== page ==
Cancelling Classical Music

A system that supports and plays a majority of music by famous composers should be cancelled.

© Intermezzo Classics

I have always thought that music was inclusive. If you didn’t like a certain type of music, it was because you didn’t like the style, not what its creator represented to you. But that was not always the case. For many years, Wagner has been on the no-play list of hundreds of thousands of people because of the anti-Semitism in some of his music.

The phrase cancel culture, like all phrases, is not just a sound bite. It has a meaning outside of the derogatory way some people use it. Cancel culture means some people are fed up with the situation around particular social and political circumstances, and they want to do something about it.

Some people want to cancel classical composers and their creations based on what they see as their outdated and incorrect views of race, sex, and politics. Many of these past attitudes are seen as unjust today, and rightly so. But did these classical music composers have these attitudes or was it just the times that they lived in?

Laws change based on political and social progress. Usually, these changes in law come about after society has changed. Once in Australia, you could be arrested for being a homosexual. Today, hate crimes against gays and denying or banning people because of their sexuality is against the law, homosexuality is not; things change, things progress.

We need constant progress to improve so many of the inequalities in the world. What we do not need is people deciding that a particular style of music, for them, represents white privilege, so they try to cancel it. It’s not just a coincidence that some of these people are famous composers. Classical music composers are high profile targets for some people because, for them, classical music is seen as elitist and they want to get rid of it.

What we need regarding the music of classical composers and all composers is balance; balance in the concert hall and balance on the radio. An equal amount of music played and heard from all races and genders is way overdue. We need equality in all matters because without equality, none of us can ever say we are of equal value.

I guess that most classical music is written, played, and listened to by white people. That said, I have never met or ever known or ever heard of any musician or music promoter who specifically chose to play or promote music based only upon the race of the creator.

However, a system that supports and plays a majority of music by white, Anglo, or only famous composers is a system that needs to be cancelled. Some will say that this is not the system. They will say that what they have been playing and programming is simply the best and most popular music. But when the vast majority of the music they play is the compositions of just famous composers, what choice does anyone have but to listen to that sort of music?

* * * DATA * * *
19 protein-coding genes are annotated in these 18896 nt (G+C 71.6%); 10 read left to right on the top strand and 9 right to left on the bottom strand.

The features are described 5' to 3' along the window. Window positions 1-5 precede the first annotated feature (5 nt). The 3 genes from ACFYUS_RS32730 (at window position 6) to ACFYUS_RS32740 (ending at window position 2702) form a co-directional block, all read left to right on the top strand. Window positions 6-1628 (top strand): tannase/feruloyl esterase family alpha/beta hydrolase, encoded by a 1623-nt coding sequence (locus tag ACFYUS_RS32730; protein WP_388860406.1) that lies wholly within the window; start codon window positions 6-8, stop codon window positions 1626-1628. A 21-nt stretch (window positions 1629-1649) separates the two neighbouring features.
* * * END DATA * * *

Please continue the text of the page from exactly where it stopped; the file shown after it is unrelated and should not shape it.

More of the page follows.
Regardless of what is played, cancelling the music of famous composers is not the way to progress. Side by side comparisons is what needs to happen. Music from every century, every country, every race, and every sex needs to be heard in an equal amount.

Bach: Violin Partita No. 2 in D Minor, BWV 1004: V. Chaconne (Jascha Heifetz, violin)

Mieko Shiomi, Japanese composer that deserves to be heard more

Mieko Shiomi, a Japanese composer that deserves to be heard more

I cannot imagine a world without Beethoven’s Missa Solemnis. Or Bach’s Chaconne from Partita No. 2 in D minor. The Symphony No.1 by Brahms and Mozart’s Clarinet quintet K581 in A Major should always be available. But I do not want a world of only those composers.

Brahms: Symphony No. 1 in C Minor, Op. 68 (London Philharmonic Orchestra; Marin Alsop, cond.)

Mozart: Clarinet Quintet in A Major, K. 581 (Sabine Meyer, clarinet; Hagen Quartet)

Henriëtte Bosmans (1917) Why isn’t her music regularly played alongside the music of Brahms?

Why isn’t Henriëtte Bosmans’ music regularly played alongside the music of Brahms? © Wikipedia

I also want to regularly hear the music of Deborah Cheetham, who is an Australian Aboriginal composer and soprano. Have you ever heard of the music of Mieko Shiomi? She is a Japanese composer that deserves to be heard side by side with any other composer. Her piano piece Imaginary Garden No. 1, 2, 3, for the Left Hand, is a whirlwind of imaginative music. How about the Chinese composer Qu Xixian, who died in 2008, ever heard her music? Her choral piece Pastoral is simply gorgeous and haunting. And Henriëtte Bosmans, her Sonata for cello and piano, why isn’t her music regularly played alongside the music of Brahms?

Don’t change the music, change the system. Don’t cancel classical music, rejoice in it, in all of it, and not just in the music of a select few.

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